Washington, D.C. – Senator Marsha Blackburn (R-Tenn.) spoke on the Senate floor this evening to congratulate the singers and songwriters who have been inducted into the Country Music Hall of Fame this year: Kix Brooks, Ronnie Dunn, Ray Stevens, and Jerry Bradley.
To watch the Senator’s remarks click below or Here.
Remarks As Prepared
Thank you, Madam President.
In Nashville, we have a saying: It all starts with a song.
It’s the truth; but I will tell you, that’s not where the story ends. It is where it begins.
Every record that makes it out into the world is backed by a team of hardworking and creative individuals whose job it is to bring the music to the masses:
The songwriters, who find a way to express feelings us mere mortals could never hope to put down on paper.
The studio musicians, whose refined technique satisfies even the most sensitive microphones.
The producers, whose vision and intuition can turn a song into a hit record.
And the label heads, whose job it is to take a chance on new artists, in hopes of discovering the next country superstar.
Each year, the music industry’s movers and shakers come together to decide who amongst them is worthy of a place in the industry’s most sought-after circle: the Country Music Hall of Fame.
The Country Music Association inducted their first Hall of Fame class in 1961; and since then, the CMA has welcomed some of the most well-known and beloved members of Nashville’s entertainment community into the Hall’s ranks.
Kix Brooks and Ronnie Dunn—we know them as “Brooks and Dunn”—started out as solo singer-songwriters, but rocketed to stardom as a duo.
Their first album produced four #1 singles and sold almost three million copies—all in the pre-smartphone, pre-streaming era.
Since then, Kix and Ronnie’s over 40 top ten hits, 20 #1 singles, and 12 platinum-plus albums have earned them the distinction of being one of the most successful country duos of all time.
And they’ve done it all while writing their own songs, designing their own shows, and supporting the art of up and coming performers.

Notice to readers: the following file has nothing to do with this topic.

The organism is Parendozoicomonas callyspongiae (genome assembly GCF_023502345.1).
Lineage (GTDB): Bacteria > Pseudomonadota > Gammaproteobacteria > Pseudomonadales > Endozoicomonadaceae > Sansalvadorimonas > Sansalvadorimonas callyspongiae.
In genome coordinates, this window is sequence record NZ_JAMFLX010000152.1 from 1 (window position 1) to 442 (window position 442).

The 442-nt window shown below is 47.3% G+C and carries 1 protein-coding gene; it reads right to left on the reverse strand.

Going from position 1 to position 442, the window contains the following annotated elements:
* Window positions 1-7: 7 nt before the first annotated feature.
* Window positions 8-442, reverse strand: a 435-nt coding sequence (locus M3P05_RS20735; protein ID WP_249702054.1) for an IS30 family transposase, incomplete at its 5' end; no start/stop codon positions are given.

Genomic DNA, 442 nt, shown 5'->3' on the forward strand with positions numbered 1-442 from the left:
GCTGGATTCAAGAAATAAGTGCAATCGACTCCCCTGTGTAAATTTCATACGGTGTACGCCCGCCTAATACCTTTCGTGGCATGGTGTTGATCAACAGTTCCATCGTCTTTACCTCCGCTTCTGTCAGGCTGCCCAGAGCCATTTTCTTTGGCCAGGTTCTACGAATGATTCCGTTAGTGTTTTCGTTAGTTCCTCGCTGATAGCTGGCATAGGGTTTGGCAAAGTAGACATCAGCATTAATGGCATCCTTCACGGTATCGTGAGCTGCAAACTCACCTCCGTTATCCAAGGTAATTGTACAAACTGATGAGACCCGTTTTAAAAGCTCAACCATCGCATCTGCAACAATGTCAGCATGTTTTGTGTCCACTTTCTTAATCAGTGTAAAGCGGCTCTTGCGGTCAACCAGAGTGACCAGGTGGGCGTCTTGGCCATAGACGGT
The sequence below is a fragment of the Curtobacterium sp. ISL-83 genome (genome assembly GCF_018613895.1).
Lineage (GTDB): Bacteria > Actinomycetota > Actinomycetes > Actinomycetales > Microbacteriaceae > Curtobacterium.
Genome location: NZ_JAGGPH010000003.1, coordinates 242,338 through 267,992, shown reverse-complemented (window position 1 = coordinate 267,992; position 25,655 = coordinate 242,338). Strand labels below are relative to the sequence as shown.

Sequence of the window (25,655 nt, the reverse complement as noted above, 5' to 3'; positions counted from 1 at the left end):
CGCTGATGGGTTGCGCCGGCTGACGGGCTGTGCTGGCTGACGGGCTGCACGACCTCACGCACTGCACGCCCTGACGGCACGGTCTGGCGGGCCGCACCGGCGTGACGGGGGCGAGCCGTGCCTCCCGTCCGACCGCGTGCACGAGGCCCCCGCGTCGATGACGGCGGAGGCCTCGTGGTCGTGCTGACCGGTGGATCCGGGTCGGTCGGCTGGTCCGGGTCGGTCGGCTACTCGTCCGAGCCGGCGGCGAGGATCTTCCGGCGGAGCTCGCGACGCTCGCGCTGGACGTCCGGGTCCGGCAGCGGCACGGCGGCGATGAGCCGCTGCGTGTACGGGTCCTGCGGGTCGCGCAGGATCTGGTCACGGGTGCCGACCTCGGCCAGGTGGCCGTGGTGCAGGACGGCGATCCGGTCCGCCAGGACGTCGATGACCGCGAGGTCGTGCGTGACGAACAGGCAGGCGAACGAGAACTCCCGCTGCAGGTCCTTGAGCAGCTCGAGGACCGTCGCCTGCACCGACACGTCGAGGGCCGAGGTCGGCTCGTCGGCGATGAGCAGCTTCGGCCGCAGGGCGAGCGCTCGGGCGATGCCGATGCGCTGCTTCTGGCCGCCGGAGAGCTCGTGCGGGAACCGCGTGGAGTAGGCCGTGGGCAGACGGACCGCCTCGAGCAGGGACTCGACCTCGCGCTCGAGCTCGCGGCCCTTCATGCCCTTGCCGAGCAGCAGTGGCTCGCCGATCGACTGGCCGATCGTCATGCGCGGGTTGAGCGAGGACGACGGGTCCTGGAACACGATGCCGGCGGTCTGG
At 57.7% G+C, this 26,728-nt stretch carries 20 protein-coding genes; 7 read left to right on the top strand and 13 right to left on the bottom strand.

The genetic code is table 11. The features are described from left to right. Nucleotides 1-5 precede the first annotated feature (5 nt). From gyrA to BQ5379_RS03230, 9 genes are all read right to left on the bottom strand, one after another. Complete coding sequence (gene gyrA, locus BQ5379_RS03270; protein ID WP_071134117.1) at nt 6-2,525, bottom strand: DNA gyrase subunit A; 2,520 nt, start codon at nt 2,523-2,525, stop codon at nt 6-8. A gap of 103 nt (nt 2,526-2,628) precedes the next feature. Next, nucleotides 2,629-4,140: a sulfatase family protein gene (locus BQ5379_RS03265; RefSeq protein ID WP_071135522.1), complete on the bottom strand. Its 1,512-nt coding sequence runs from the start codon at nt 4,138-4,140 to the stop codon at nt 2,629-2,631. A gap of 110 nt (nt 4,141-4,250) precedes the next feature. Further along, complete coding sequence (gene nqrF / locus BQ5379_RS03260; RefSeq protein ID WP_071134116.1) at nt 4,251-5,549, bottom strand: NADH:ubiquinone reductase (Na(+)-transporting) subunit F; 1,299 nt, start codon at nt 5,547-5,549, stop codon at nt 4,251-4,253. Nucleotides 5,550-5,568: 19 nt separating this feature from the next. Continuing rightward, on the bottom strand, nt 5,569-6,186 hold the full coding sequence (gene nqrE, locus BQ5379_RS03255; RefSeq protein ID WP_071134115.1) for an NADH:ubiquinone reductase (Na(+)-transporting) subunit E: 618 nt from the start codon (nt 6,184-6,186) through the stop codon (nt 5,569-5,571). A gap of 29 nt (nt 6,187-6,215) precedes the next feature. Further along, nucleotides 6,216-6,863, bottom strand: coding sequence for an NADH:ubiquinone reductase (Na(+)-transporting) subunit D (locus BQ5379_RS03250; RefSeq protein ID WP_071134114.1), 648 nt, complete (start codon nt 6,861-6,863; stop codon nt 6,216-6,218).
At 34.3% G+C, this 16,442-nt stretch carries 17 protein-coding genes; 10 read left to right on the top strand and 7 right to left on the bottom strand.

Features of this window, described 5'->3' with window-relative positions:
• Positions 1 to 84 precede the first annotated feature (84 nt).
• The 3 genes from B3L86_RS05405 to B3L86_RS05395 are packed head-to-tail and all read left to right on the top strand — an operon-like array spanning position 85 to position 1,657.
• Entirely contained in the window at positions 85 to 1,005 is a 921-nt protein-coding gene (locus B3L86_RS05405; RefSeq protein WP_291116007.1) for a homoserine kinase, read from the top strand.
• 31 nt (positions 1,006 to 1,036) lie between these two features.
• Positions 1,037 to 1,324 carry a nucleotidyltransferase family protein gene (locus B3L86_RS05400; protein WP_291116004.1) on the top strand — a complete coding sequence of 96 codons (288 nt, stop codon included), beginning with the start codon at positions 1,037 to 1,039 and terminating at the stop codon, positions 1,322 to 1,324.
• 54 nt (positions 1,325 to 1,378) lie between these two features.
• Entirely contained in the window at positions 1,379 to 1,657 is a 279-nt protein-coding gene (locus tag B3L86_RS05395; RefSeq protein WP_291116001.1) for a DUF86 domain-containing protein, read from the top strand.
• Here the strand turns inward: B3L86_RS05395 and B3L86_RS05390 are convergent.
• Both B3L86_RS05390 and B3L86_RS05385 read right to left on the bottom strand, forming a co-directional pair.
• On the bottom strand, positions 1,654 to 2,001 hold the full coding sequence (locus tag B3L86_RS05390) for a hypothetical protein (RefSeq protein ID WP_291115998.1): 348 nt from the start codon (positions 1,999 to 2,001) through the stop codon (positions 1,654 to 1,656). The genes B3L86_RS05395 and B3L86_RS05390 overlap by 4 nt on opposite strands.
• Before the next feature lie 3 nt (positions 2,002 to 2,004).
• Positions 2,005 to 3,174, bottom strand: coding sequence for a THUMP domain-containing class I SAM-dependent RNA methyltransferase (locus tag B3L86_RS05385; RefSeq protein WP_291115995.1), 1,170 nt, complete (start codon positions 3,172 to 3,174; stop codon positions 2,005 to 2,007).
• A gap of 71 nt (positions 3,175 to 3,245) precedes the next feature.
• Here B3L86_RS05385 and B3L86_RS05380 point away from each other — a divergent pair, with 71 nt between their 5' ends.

This dedication to the future of country is why Brooks & Dunn will be inducted into the Hall of Fame in the “Modern Era Artist” category.
Now, when you think “country music,” you probably think of steel guitars and broken hearts—but this year’s second Hall of Fame inductee really just wants to make you smile.
Ray Stevens is one of the most successful comedy recording artists of all time, but he made his mark on Nashville as a songwriter, studio musician, producer, and gospel singer, in addition to being a star comic and country entertainer.
If you look at his catalog, there really is something for everyone. His work spoke to fans in need of a laugh, or spiritual guidance, or a song to sing along to after a hard day.
Ray’s wonderful sense of humor, open heart, and commitment to entertainment as an art form made him a Music City standout, and the perfect choice to earn the distinction of “Veterans Era Artist” in the Country Music Hall of Fame.
Jerry Bradley, this year’s third and final inductee, may not have invented country music, but no one on Music Row would deny the impact his work has had on the success of generations of country stars.
Jerry Bradley began his career in music as Nashville was on the brink of transformation. He understood that fans and artists alike were looking to explore a new sound—and he gave them exactly what they asked for.
He signed bands no other label would touch, mixed records no other producer could match, and, embraced the importance of the “crossover artist” as the ambassador of a new “Nashville sound.”
This year, the Country Music Association will induct Jerry into the Hall of Fame as a “Non-Performer”—but also as one of the most influential people in the history of the entertainment industry.
Today, I encourage my colleagues to take a moment to think of their favorite song—whether it’s a country song, or a pop song, or a classic rock hit—and to remember how it made them feel the first time they heard it.
This year’s Country Music Hall of Fame inductees—Kix Brooks, Ronnie Dunn, Ray Stevens, and Jerry Bradley—are responsible for making millions of people feel that exact same way about their favorite song.
The body of work these men represent is more than just a series of “accomplishments.”
It is a gift.
I yield the floor.